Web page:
Posts

October 16, 2014

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2:49 AM | As Deadlines Loom, LightSail Bends but Doesn't Break
The Planetary Society's LightSail-A spacecraft is close to completing a final series of tests that pave the way for a possible 2015 test flight. But as deadlines loom, a new problem has sent the team scrambling to make a quick repair.
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2:46 AM | National Fossil Day - Arizona's state fossil is petrified wood
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2:15 AM | The Ebola Outbreak Is Proof That We Humans Are Terrible at Evaluating Risk
There are at least 5,000 dead of Ebola in Africa and it is a real human tragedy no doubt, but when I turned on CNN Tuesday to get the latest on what is happening there, I ended up watching nearly two hours of news about two patients who have contracted the disease in America. They are still alive, and hopefully with good care will beat the disease, but I must …
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1:41 AM | Northern Convergence: We'll Call it "Rock": The Okotok Erratic
There is a big rock out on the high prairie near Calgary, Alberta. That all by itself is a bit of strangeness. It's even more strange because it is around a hundred miles (160 km) from the cliff in which it originated, up in the Rocky Mountains in Jasper National Park. The Blackfoot Indians had a creative name for the rock, Okatok, which in their language means, um, "rock". These names always sound better in the original language! For whatever reason, the spelling changed a bit to Okotok.The […]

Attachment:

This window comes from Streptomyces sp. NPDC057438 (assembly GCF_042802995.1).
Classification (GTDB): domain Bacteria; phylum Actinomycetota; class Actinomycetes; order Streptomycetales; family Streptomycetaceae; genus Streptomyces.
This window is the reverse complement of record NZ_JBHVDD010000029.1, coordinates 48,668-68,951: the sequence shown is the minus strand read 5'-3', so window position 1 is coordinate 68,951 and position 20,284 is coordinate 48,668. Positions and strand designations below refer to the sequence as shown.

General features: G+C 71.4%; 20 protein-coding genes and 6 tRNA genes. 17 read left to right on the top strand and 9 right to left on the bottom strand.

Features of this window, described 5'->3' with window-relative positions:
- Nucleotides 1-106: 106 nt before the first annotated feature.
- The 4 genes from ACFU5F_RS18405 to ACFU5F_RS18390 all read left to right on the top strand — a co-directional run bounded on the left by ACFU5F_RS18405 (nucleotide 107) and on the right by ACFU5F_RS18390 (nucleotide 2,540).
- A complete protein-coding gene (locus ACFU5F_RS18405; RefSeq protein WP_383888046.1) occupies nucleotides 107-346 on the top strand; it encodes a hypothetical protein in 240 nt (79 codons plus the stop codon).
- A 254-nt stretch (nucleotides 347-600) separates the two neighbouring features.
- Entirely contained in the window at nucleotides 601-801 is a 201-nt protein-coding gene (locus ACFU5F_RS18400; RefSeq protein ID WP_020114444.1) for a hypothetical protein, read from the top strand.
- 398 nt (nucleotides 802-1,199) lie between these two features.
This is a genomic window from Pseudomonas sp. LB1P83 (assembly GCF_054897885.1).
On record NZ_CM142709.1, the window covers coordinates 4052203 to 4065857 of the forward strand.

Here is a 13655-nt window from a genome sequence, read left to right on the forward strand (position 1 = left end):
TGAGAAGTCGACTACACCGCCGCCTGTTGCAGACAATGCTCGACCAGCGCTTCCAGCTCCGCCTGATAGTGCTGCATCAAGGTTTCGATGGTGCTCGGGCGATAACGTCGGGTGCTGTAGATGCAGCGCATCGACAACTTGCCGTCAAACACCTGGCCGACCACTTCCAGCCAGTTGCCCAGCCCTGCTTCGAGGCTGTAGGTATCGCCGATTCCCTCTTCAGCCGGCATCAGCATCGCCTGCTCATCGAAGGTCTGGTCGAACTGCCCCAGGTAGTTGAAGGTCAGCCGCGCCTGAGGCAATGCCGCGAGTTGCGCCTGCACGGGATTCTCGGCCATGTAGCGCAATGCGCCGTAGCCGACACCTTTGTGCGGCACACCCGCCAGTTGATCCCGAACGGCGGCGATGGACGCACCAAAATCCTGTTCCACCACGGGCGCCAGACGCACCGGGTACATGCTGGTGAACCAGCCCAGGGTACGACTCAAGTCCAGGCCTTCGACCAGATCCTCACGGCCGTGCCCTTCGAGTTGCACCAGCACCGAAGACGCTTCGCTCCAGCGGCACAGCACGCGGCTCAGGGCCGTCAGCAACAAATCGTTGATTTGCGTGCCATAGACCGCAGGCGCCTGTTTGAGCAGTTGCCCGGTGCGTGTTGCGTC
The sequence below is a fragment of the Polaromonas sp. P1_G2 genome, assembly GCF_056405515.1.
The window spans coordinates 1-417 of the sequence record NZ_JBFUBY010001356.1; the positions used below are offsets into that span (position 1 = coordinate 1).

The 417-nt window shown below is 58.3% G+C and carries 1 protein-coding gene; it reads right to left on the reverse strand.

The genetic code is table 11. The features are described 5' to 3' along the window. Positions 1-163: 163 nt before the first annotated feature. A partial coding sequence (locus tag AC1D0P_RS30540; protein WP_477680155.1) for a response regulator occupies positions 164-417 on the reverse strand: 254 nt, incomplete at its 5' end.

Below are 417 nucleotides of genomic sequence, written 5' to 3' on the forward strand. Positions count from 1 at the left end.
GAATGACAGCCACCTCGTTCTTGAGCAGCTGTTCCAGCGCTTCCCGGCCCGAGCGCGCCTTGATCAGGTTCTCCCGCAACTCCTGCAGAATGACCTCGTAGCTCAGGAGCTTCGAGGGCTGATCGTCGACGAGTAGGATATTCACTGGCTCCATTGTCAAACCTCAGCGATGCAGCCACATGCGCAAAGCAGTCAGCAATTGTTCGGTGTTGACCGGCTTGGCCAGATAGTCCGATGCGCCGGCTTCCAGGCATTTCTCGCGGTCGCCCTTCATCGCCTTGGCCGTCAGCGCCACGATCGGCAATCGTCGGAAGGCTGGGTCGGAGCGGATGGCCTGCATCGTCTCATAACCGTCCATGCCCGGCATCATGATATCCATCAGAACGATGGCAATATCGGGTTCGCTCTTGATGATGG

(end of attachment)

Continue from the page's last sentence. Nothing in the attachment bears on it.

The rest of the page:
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1:30 AM | Lithothamnium Fossil
This picture shows a Lithothamnium calcareous algae fossil. It was found in Cagliari Sardinia Italy. The fossil dates to the Quaternary Period. Specimen can be seen at the Museo di Paleontologia at Sapienza University of Rome Italy. Image taken June 2014.
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12:45 AM | Bárðarbunga volcano update for 15-October-2014
Far as I know there has not been a big change in the activity in Bárðarbunga volcano today (15-October-2014). Largest earthquake today had the magnitude of 5,4 and was felt in Akureyri. When the magnitude 5,4 earthquake happened … Continue reading →
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12:13 AM | SeAVP Day 2, Museum Hopping, and National Fossil Day!
Day 2 of SeAVP: Field trip day! Kat Turk, former VMNH intern, and I attended the field trip to Smith County Lime Pit, Sylvarena, MS. This quarry containing 4 Oligocene formations: Marianna, Byram, Glendon, and Bucatunna. The majority of the … Continue reading →

October 15, 2014

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9:26 PM | Videos von Erdrutschen
Ich stelle ja immer wieder gerne Videos von geologischen Ereignissen ein, denn bewegte Bilder zeigen meist mehr als jedes Wort oder jede Grafik. Und manchmal sind geologische Ereignisse so schnell, dass sich die Aufnahme bewegter Bilder lohnt. Der Geologe Derek Ager hat einmal gesagt, Geologie wären lange Zeiträume voller Langeweile und kurze Zeiträume voller Schrecken. Das mag vielleicht nicht immer so sein, aber gerade die kurzen und erschreckenden Zeiten sind die, die wir als […]